Prior to the bonding operation, the XY stage 13 is driven so that the detection ports 16A and 16B of the detecting device 10 are positioned between the glass plates 97A and 97B of the primary standard gage 95. Then, the light 80A and 80B reflected by the cross marks 96A and 96B of the glass plates 97A and 97B from the light 74A and 74B projected by the lamp holders 20A and 20B is detected by the camera 51, and the amount of discrepancy between the optical axes of the projected light 74A and projected light 74B is detected. As seen in FIG. 8, this discrepancy is detected as respective discrepancies delta (Δ) x and delta (Δ) y between the upper cross marks 96A and lower cross marks 96B. The drift of the optical system is canceled by adding these discrepancies delta x and delta y to the bonding position data. Afterward, normal bonding is performed.

The discrepancies in the optical system of the detecting device 10 also can vary according to the ambient temperature. Accordingly, once bonding has been performed a specified number of times, the detecting device 10 is moved to the position of the primary standard gage 95 as described above. The discrepancy in the optical axes is detected there as described above, and the bonding position data is corrected. Then, beginning with the next bonding operation, bonding is performed according to this corrected data.

FIG. 10 illustrates another embodiment of the present invention. In the previous embodiment, as shown in FIG. 9, the detection ports 16A and 16B are formed so that the projected light 74A and projected light 74B are coaxial. In this case, it was necessary to position the prisms 31A and 31B one above the other, so that the thickness of the detecting device 10 can be increased as indicated by W1 in FIG. 9. In the embodiment illustrated in FIG. 10, on the other hand, the detection ports 16A and 16B are formed so that they are offset by a distance L. As a result, the prisms 31A and 31B can be installed on the same horizontal plane, so that the thickness of the detecting device is reduced from the W1 to a smaller W2.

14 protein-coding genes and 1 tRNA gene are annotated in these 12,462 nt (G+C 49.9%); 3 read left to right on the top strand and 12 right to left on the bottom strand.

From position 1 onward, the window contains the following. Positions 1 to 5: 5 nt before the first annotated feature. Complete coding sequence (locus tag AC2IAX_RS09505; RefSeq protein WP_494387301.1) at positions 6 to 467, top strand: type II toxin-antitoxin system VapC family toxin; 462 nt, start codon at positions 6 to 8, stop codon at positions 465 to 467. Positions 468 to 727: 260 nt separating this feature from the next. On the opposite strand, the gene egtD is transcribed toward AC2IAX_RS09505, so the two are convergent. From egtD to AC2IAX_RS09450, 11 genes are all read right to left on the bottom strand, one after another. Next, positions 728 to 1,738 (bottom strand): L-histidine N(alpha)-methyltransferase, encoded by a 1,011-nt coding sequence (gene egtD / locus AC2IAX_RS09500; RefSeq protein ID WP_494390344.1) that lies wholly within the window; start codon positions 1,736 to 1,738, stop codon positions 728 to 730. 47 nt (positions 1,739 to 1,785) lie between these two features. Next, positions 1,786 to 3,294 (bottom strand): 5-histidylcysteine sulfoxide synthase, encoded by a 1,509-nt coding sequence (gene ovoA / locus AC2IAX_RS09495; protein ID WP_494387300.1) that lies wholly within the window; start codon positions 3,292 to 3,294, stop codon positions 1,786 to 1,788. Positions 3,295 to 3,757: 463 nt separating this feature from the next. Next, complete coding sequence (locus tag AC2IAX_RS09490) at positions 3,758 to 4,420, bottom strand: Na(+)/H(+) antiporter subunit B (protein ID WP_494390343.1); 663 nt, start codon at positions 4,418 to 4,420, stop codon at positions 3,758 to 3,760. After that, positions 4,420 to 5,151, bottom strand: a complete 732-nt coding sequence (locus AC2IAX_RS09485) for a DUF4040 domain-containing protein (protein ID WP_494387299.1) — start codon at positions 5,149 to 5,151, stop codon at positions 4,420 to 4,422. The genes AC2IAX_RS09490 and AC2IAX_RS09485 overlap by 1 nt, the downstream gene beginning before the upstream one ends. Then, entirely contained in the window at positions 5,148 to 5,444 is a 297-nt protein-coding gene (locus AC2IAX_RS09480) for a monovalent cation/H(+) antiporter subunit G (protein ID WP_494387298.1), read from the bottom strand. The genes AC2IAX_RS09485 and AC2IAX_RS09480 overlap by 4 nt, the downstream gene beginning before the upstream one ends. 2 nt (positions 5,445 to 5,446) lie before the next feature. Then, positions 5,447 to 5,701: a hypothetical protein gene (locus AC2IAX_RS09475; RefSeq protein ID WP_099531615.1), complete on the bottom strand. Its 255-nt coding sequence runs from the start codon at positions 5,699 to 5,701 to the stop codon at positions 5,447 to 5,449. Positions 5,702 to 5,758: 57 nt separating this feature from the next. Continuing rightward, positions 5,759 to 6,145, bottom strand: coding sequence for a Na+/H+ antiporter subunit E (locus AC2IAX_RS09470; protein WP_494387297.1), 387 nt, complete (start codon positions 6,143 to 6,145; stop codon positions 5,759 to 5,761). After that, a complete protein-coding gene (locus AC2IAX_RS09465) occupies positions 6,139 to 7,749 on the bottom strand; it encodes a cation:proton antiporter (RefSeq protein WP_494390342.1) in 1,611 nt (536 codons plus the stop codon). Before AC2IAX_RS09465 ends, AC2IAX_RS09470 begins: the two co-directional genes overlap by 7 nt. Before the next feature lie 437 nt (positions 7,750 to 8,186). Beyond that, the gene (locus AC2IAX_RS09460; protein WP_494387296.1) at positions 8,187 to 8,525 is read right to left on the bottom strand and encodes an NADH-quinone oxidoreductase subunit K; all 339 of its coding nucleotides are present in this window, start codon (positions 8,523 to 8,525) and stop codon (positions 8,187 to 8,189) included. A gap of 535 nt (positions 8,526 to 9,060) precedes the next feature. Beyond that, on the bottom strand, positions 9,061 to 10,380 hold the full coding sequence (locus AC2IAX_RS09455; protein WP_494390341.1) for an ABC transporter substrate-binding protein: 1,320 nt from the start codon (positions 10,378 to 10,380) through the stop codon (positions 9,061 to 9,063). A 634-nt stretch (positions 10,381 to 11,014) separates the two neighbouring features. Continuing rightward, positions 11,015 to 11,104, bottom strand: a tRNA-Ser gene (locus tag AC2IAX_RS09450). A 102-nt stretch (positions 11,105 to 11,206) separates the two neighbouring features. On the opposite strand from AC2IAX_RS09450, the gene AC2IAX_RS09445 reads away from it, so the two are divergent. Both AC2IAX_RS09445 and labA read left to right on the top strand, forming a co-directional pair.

Accordingly, when detection is performed in this embodiment, it is necessary to position the detection port 16B above the circuit board 1 and to move the bonding tool 6 so that the chip 2 is conveyed to a point above the detection port 16A which is offset from the detection port 16B. Furthermore, after the positional discrepancy between the circuit board 1 and chip 2 has been detected, it is necessary to align the positions of the circuit board 1 and chip 2 by adding the offset distance L to the positional discrepancy before bonding is performed.

The above two embodiments are described relative to chip bonding. However, it goes without saying that the present invention is applicable to outer lead bonding, inner lead bonding, and the other bonding. In the case of inner lead bonding, the chips would be conveyed to a point beneath the tape carrier, and the positional discrepancy would be detected at this point. In other words, one part would be conveyed to a point beneath another part, and the positional discrepancy between the two parts would be detected.

As clear from the above description, in the present invention, a detecting device is positioned between two parts that are to be bonded with one of the parts positioned above the other, and a detection operation is performed using this apparatus. As a result, the two are not affected by any mechanical operating errors which would be caused by moving the parts in the X and Y directions after the detection. Accordingly, it is possible to make a high-precision positional alignment.